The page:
Machine Cut

Machine Cut Dovetail Joint

A lapped dovetail joint can he cut with a hand-held power router, using a fixed-finger dovetail jig which enables both the pins and tails to be cut simultaneously. It is a relatively inexpensive jig that produces equal-size, regularly spaced pins and tails. The joint is perfectly functional, but it is necessary to design the width of the components to suit the finger spacing of the jig. Test the jig's settings by cutting test pieces before you proceed with the actual work.

Mount the tail member vertically in the jig, face-side inwards, then insert the pin member (drawer front) face down, and butt its end grain against the tail member. Slide the pin member up to the jig's edge stop, then offset the tail member sideways by half the finger spacing. Now fit the finger template, which is marked with a 'sight line' that runs centrally down the row of fingers. Adjust it until the sight line corresponds to the butt joint between the two components.

2 Cutting the joint

Prepare the router, fitting the guide bush and dovetail cutter recommended by the jig manufacturer. Working from left to right, feed the cutter between each pair of fingers, keeping the router level and following the template with the guide bush.

TEMPLATE

TOP CRAMP BAR

EOGE STOP

FRONT CRAMP BAR

TEMPLATE

TOP CRAMP BAR

EOGE STOP

FRONT CRAMP BAR

3 Assembling the joint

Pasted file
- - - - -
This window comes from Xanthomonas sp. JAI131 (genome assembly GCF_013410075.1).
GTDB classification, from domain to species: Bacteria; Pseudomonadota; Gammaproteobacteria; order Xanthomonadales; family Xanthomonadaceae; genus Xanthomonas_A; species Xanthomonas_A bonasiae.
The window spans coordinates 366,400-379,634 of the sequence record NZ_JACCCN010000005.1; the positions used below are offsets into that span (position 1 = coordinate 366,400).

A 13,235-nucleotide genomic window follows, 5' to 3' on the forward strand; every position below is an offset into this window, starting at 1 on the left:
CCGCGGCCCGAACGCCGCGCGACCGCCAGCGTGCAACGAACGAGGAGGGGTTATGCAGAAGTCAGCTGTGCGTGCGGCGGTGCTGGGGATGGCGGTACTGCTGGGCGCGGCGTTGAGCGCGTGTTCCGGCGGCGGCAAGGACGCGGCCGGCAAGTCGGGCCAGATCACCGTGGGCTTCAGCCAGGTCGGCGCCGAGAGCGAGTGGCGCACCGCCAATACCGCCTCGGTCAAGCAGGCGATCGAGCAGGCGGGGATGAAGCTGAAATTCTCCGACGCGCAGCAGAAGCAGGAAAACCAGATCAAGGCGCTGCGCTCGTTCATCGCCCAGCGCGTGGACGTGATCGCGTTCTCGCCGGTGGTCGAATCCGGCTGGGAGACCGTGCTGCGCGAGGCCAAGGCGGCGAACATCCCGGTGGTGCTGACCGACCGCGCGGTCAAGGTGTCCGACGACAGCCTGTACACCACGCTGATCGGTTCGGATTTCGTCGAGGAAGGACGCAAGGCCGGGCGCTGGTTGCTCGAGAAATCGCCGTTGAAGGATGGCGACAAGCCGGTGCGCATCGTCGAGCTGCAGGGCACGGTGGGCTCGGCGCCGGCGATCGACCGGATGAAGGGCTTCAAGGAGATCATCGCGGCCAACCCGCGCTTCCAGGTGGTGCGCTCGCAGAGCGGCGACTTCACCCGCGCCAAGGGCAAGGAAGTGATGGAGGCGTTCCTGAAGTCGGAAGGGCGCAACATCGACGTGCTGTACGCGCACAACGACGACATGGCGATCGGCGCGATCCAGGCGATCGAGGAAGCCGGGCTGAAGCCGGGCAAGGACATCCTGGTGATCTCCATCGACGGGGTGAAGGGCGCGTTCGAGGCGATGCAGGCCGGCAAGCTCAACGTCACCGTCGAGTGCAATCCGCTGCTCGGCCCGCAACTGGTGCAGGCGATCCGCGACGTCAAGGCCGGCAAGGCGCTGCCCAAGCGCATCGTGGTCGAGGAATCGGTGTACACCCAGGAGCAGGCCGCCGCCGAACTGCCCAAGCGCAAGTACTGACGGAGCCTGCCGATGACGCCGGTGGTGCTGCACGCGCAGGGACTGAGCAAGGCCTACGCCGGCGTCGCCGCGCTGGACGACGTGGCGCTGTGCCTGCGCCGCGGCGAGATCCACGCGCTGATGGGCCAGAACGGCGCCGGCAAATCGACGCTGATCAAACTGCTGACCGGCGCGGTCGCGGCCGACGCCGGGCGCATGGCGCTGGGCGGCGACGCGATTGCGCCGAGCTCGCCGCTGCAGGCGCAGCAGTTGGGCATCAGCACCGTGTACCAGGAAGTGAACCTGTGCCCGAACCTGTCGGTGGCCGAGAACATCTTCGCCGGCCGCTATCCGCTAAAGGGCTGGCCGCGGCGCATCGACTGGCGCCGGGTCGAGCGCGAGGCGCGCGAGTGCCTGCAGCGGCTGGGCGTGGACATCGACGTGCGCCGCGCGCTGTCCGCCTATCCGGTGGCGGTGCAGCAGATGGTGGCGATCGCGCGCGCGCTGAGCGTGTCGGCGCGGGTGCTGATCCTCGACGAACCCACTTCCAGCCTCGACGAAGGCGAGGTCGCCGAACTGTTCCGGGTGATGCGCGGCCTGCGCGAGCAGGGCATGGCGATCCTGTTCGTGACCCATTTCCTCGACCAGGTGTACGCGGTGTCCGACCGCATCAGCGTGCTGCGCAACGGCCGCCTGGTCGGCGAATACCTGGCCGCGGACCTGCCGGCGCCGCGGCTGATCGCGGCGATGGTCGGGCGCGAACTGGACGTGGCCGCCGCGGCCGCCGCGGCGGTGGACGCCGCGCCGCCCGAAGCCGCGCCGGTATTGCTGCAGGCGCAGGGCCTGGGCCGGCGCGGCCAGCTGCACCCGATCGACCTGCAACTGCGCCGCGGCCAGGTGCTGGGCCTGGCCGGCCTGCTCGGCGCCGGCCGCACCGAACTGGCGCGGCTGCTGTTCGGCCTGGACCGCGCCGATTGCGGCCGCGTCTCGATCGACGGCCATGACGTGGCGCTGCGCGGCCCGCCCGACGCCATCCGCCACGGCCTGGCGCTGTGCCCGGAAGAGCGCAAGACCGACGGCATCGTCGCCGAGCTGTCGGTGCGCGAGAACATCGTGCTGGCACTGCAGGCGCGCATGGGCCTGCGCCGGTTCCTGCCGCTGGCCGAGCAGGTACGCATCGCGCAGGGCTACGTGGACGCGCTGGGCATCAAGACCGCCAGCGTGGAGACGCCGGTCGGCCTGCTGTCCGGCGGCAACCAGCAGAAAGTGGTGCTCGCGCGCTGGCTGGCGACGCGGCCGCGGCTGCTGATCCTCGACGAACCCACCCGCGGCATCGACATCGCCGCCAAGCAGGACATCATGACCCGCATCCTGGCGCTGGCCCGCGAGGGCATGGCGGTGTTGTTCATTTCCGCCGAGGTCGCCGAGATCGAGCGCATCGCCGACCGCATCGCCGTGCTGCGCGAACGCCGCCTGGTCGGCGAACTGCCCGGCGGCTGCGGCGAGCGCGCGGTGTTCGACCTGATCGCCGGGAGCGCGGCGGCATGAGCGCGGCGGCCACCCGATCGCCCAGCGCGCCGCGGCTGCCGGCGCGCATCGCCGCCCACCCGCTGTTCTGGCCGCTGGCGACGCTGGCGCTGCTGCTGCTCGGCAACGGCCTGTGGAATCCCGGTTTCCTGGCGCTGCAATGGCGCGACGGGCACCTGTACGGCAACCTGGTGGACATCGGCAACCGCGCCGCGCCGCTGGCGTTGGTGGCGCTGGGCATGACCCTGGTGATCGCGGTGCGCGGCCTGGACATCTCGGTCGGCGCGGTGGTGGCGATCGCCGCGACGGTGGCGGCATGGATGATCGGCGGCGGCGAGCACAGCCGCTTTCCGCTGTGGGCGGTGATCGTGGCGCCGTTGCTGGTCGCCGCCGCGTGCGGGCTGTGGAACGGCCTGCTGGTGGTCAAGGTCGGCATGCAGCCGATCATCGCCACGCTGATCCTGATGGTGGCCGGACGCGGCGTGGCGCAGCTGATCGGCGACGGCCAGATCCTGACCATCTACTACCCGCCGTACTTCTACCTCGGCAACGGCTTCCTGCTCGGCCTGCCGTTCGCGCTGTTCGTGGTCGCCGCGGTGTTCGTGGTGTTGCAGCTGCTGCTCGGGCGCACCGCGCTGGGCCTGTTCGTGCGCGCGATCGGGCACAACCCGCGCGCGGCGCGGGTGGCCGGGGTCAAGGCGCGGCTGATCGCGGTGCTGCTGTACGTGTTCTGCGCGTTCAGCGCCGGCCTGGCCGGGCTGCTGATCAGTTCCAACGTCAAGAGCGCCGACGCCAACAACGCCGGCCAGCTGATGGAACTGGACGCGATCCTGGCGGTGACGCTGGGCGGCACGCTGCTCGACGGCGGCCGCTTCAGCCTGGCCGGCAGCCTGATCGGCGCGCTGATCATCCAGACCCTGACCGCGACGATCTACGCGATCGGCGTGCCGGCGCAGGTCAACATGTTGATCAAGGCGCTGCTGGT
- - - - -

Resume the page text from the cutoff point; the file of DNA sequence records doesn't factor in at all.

Unclamp the test pieces and rotate one of them through 180 degrees to mate their jointed ends. If the joint fits snugly, cut a similar joint for the other end of the pin member (drawer front), butting it against the edge stop at the other end of the jig.

DRAWER FRONT AS CUT

drawer side as cut turn joint for assembly

Tight Joint Template

4 Adjusting the cut

If you find the joint is loose, increase the cutting depth of the router slightly. If the joint's too tight, raise the cutter.

5 Modifying sockets

If the sockets are too deep, adjust the finger template forward. If the tail member projects slightly, set the template backwards.

4 Marking and cutting the tails

Mark out the tails with a dovetail template, and square their tips across the end grain. Saw and chisel out the waste as described for cutting the pins in a lapped dovetail joint (see page 90).

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